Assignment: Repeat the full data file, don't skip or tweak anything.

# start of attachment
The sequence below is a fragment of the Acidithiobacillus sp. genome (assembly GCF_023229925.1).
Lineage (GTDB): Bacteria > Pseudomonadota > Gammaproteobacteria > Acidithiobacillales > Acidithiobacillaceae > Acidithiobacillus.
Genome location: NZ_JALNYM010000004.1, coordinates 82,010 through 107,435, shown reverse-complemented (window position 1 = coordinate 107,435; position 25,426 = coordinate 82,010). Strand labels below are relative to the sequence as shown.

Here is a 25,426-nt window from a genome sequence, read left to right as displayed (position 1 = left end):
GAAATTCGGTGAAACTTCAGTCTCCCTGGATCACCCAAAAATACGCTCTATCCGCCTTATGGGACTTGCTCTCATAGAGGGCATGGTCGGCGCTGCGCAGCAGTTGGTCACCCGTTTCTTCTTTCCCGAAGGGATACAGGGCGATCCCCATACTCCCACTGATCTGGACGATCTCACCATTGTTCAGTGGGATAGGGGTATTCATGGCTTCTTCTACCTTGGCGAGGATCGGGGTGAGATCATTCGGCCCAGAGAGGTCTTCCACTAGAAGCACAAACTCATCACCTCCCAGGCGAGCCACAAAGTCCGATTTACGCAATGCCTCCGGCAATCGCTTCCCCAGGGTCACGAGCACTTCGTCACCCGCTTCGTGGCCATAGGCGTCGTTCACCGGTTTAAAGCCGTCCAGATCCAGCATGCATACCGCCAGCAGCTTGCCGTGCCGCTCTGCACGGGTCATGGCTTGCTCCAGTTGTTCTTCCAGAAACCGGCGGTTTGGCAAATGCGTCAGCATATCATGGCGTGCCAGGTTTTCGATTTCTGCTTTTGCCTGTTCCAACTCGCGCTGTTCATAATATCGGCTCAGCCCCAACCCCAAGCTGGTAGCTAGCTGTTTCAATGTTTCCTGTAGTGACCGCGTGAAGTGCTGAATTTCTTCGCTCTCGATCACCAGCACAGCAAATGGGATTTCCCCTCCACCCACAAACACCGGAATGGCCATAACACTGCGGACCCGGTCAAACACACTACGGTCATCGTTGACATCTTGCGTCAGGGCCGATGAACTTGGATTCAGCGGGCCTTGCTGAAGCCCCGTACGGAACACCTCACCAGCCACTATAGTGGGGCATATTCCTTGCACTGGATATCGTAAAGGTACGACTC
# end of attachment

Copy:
The sequence below is a fragment of the Acidithiobacillus sp. genome (assembly GCF_023229925.1).
Lineage (GTDB): Bacteria > Pseudomonadota > Gammaproteobacteria > Acidithiobacillales > Acidithiobacillaceae > Acidithiobacillus.
Genome location: NZ_JALNYM010000004.1, coordinates 82,010 through 107,435, shown reverse-complemented (window position 1 = coordinate 107,435; position 25,426 = coordinate 82,010). Strand labels below are relative to the sequence as shown.

Here is a 25,426-nt window from a genome sequence, read left to right as displayed (position 1 = left end):
GAAATTCGGTGAAACTTCAGTCTCCCTGGATCACCCAAAAATACGCTCTATCCGCCTTATGGGACTTGCTCTCATAGAGGGCATGGTCGGCGCTGCGCAGCAGTTGGTCACCCGTTTCTTCTTTCCCGAAGGGATACAGGGCGATCCCCATACTCCCACTGATCTGGACGATCTCACCATTGTTCAGTGGGATAGGGGTATTCATGGCTTCTTCTACCTTGGCGAGGATCGGGGTGAGATCATTCGGCCCAGAGAGGTCTTCCACTAGAAGCACAAACTCATCACCTCCCAGGCGAGCCACAAAGTCCGATTTACGCAATGCCTCCGGCAATCGCTTCCCCAGGGTCACGAGCACTTCGTCACCCGCTTCGTGGCCATAGGCGTCGTTCACCGGTTTAAAGCCGTCCAGATCCAGCATGCATACCGCCAGCAGCTTGCCGTGCCGCTCTGCACGGGTCATGGCTTGCTCCAGTTGTTCTTCCAGAAACCGGCGGTTTGGCAAATGCGTCAGCATATCATGGCGTGCCAGGTTTTCGATTTCTGCTTTTGCCTGTTCCAACTCGCGCTGTTCATAATATCGGCTCAGCCCCAACCCCAAGCTGGTAGCTAGCTGTTTCAATGTTTCCTGTAGTGACCGCGTGAAGTGCTGAATTTCTTCGCTCTCGATCACCAGCACAGCAAATGGGATTTCCCCTCCACCCACAAACACCGGAATGGCCATAACACTGCGGACCCGGTCAAACACACTACGGTCATCGTTGACATCTTGCGTCAGGGCCGATGAACTTGGATTCAGCGGGCCTTGCTGAAGCCCCGTACGGAACACCTCACCAGCCACTATAGTGGGGCATATTCCTTGCACTGGATATCGTAAAGGTACGACTC